Arrow-right Camera
Subscribe now

J3, J-Mat, Z-bo and more: Playing the name game with Gonzaga

Gonzaga forward Zach “Z-bo (or Z-Bo or Zbo)” Collins works his way to the basket, Jan. 12, 2017, in Spokane. (Colin Mulvany / The Spokesman-Review)

J3 held his ground and collected the rebound after forcing a wild, missed shot by San Francisco guard Charles Minlend.

At the offensive end, Gonzaga swung the ball around the perimeter before a drive-and-dish found J-Mat, who buried an open 3-pointer. Snacks bolted from his seat on the bench to applaud the unselfish play.

On USF’s next possession, Minlend tried his luck again but Z-bo (or Z-Bo or Zbo, we’re not quite sure of the formal spelling) came off his assignment and challenged the shot. It bounced off the iron and into the hands of J3, who was fouled on the low block at the other end.

Translation: J3, or 3, is Zags’ junior forward Johnathan Williams, whose dad and older brother share the same first name; J-Mat is senior guard Jordan Mathews; Snacks is redshirt freshman guard Zach Norvell, a nickname reflecting his affinity for sweets as a youngster.

And Z-bo?

“I’m going to be honest, I have no idea why it’s Z-bo,” Gonzaga freshman center Zach Collins said. “I think it just sounds better than Z-co, has a little better ring to it, a fun vibe to it.”

The top-ranked Zags – and nearly every basketball team from Parks and Rec to City League – have a language of player nicknames unique to their squad. Coaches regularly use the monikers in postgame interviews or when addressing players during timeouts or practice drills.

Players refer to each other by their nicknames more than their actual names, which became the genesis for this article.

Earlier this month Nigel Williams-Goss – “That’s kind of a tough one, usually it’s just ‘Nige,’ Collins said – sat out the Santa Clara game with a sore ankle. That opened up some minutes for sophomore wing Bryan Alberts, who provided a 3-pointer, three assists and solid defense on Broncos standout guard Jared Brownridge.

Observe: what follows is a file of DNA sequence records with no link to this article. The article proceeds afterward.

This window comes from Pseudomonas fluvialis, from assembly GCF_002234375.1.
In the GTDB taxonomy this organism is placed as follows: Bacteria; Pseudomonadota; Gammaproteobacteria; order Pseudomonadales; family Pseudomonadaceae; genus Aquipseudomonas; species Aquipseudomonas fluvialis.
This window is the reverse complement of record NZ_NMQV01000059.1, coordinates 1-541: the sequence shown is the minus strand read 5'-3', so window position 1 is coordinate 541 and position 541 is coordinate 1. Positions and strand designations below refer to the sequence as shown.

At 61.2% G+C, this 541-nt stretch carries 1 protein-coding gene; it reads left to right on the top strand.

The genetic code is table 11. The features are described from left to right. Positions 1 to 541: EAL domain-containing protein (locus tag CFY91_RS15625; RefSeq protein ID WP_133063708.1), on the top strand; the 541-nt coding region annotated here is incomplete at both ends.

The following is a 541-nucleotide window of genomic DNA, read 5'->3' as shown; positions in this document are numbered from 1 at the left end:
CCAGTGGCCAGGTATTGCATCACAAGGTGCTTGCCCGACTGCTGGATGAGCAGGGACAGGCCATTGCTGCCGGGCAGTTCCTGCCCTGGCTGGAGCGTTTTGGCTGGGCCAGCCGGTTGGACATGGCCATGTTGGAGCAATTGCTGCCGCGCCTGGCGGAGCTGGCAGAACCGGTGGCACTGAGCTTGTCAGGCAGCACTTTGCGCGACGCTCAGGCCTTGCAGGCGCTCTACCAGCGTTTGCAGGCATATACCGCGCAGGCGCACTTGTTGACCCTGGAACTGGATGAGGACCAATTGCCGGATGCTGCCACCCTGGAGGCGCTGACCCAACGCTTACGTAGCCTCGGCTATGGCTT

“Silent Larry, BA, did a great job,” Mathews said later in the locker room.

Who, what?

“HEY, SILENT LARRY,” shouted Mathews, immediately catching Alberts’ attention. “See.”

“I’m kind of quiet,” Alberts explained. “On the court, coach (Mark) Few wanted me to talk a little bit more so he gave me the nickname Silent Larry until I talked more and then he said he’d change it.

“Silent Larry apparently was a silent movie guy. It’s a little past my generation so I had to look it up when he first called me that.”

Gonzaga has a rich history of nicknames during its 18-year run of NCAA tournament appearances. Some were simply a combination of the players’ initials, such as Richie “RF” Frahm or Dan “Double D” Dickau. Axel Dench, a member of the 1999 Elite Eight team, was “Ups” because of his deep voice and Australian accent.

Blake Stepp was “Helmet,” in reference to his helmet-shaped hair. Cory Violette was “Chunk” for carrying an extra pound or two.

“He preferred “Chisel,” assistant coach Tommy Lloyd noted.

Physically imposing Casey Calvary was Casey because “everyone was too scared to call him something else,” Lloyd cracked.

Adam Morrison was “Mo” or “Ammo.” Derek Raivio went by “Rabbit,” a tribute to his energetic style of play. Elias Harris was simply “E.’ Mike Hart was the “Man of Steel.” Kevin Pangos was “The Robot,” because he was like a machine. Gary Bell Jr. grew sideburns and quickly became “Burns.”

Assistant coach Brian “B-Mike” Michaelson he has no idea who gave him his nickname. Przemek Karnowski goes by “PK” or “Shem,” a shorter version of his full first name Przemyslaw. Josh Perkins is “Perk.”

Some nicknames are outdated but they’re not going anywhere.

“My dad (Zach Sr.) played at New Mexico State and he ate a lot of junk food,” Zach Jr. said. “Everyone was like, ‘Man, your son is going to eat a lot of junk food, too.’ When I was really young I loved candy, snacks, so everybody said it fit me well.

“I actually hate candy now, not a big fan of it.”

Collins enjoys his nickname, but “for some reason it kind of irks me when my family calls me Z-bo. When everyone else calls me that, I’m fine with it.”

Ryan Edwards is the “Big Dipper” or “Dip” for short.

“In practice a while ago, I can’t remember if it was a good play or a bad play, somebody said, ‘Geez Dip,’ but it sounded like ‘Cheese Dip,’” Lloyd said. “Rem (Bakamus) loved that one.”